Even Doug Lamborn Is Dissing Trump Now

Rep. Doug Lamborn (R).

As the Denver Post’s Jesse Paul reports, that’s everybody:

U.S. Rep. Doug Lamborn pushed back against President Donald Trump’s Tuesday comments that “there is blame on both sides” for weekend violence in Virginia, saying any statements that in any way embolden white supremacists are wrong.

“The KKK, neo-Nazis and white supremacists and nationalists are abhorrent,” the El Paso County Republican said. “Statements that provide even indirect comfort to these merchants of evil are unacceptable and wrong.”

Trump remarks on his home turf at Trump Tower in New York City backtracked on a more deliberate statement he made Monday in Washington condemning those hate groups. He angrily placed blame on liberal groups on Tuesday in addition to white supremacists for the Charlottesville, Va., violence. Some of those protesting the rally to save a statue of Confederate General Robert E. Lee were “also very violent,” he said.

“There are two sides to a story,” he said. He added that some facts about the violence in Charlottesville still aren’t known.

Not to be gratuitously insulting to the Republican representative of deep-red El Paso County and Colorado Springs, but Rep. Doug Lamborn has a well-earned reputation for not being, you know, the sharpest knife in the proverbial drawer. Lamborn has had his own racially-tinged gaffes, like his unfortunate reference to President Barack Obama as a “tar baby” he’d rather not hug–an incident that may in retrospect may have been more clumsy than than it was intentionally racist.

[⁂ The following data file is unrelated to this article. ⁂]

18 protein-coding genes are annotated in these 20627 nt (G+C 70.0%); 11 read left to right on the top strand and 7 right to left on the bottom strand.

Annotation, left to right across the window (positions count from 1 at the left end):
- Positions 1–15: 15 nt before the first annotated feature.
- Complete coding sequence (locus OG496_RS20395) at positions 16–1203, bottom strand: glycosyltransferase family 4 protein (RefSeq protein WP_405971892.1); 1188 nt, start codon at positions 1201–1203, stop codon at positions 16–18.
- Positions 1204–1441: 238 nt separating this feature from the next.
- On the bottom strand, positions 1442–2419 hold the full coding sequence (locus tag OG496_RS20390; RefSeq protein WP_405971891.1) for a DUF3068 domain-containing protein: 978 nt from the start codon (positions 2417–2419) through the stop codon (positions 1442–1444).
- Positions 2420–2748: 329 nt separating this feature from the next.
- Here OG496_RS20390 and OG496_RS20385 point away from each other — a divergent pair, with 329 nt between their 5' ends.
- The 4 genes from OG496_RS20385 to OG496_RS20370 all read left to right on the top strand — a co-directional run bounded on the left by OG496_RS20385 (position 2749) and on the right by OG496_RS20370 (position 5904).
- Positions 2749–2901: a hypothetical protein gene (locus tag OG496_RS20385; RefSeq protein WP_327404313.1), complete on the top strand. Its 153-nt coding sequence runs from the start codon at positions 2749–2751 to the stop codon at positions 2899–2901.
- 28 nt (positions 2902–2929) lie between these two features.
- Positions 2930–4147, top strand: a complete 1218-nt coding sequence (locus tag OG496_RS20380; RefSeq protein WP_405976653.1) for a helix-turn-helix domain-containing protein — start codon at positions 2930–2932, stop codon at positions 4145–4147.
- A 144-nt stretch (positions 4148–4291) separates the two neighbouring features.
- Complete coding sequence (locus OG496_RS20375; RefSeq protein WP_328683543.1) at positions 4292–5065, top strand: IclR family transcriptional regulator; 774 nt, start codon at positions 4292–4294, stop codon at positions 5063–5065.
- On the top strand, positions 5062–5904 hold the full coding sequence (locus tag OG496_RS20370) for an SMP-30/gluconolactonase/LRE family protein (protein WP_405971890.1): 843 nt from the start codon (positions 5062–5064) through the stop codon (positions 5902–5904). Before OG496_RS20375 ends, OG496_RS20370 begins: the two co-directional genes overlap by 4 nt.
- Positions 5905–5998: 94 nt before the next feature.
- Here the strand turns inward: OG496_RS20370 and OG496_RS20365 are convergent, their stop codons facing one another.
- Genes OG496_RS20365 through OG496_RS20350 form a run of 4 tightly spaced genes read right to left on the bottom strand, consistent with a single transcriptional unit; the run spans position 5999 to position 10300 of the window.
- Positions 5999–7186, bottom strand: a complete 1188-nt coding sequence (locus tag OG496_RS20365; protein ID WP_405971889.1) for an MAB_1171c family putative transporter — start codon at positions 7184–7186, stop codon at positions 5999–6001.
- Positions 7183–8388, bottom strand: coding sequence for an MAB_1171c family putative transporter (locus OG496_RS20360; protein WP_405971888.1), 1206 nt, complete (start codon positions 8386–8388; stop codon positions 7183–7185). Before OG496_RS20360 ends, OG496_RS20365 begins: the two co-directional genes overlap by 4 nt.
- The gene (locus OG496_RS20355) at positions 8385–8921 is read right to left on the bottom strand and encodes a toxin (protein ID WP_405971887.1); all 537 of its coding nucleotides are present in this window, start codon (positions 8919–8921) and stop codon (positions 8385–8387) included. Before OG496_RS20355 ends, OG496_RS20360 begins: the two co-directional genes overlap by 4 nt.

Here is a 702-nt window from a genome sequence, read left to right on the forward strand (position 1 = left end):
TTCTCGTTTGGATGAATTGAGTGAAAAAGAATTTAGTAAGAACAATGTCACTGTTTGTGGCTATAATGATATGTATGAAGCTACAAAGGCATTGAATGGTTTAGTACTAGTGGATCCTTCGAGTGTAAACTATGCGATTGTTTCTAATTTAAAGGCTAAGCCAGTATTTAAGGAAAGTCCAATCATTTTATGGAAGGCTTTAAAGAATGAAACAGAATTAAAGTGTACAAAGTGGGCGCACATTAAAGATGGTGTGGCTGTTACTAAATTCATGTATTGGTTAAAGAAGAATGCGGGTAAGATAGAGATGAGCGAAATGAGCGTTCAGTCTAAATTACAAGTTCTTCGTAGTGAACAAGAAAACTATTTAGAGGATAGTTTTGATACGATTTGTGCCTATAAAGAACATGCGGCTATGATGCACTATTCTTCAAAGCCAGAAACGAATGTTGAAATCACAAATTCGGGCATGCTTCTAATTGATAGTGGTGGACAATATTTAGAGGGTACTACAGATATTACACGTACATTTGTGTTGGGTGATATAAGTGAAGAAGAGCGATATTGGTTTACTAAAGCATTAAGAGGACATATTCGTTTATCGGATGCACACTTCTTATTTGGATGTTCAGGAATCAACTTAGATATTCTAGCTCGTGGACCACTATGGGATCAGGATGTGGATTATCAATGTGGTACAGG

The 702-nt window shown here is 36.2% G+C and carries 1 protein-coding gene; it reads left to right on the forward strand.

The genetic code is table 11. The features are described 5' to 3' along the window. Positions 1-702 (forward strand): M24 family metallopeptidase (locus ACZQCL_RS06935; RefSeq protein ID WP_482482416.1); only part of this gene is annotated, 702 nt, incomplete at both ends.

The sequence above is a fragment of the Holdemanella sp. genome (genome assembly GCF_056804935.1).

Either way, President Trump has now given even the most gaffe-prone politician a wide-open shot at rehabilitation, simply by jumping on the bandwagon of condemning Trump’s increasingly undeniable and unapologetic racism–and even a bunch for whom the offenses were not ‘gaffes’ at all. After doubling down on horrifying initial remarks after the violence in Virginia last weekend that everyone thought the White House would try to walk back–and indeed, they tried–there’s just not much for Republicans to do now other than minimize the collateral damage.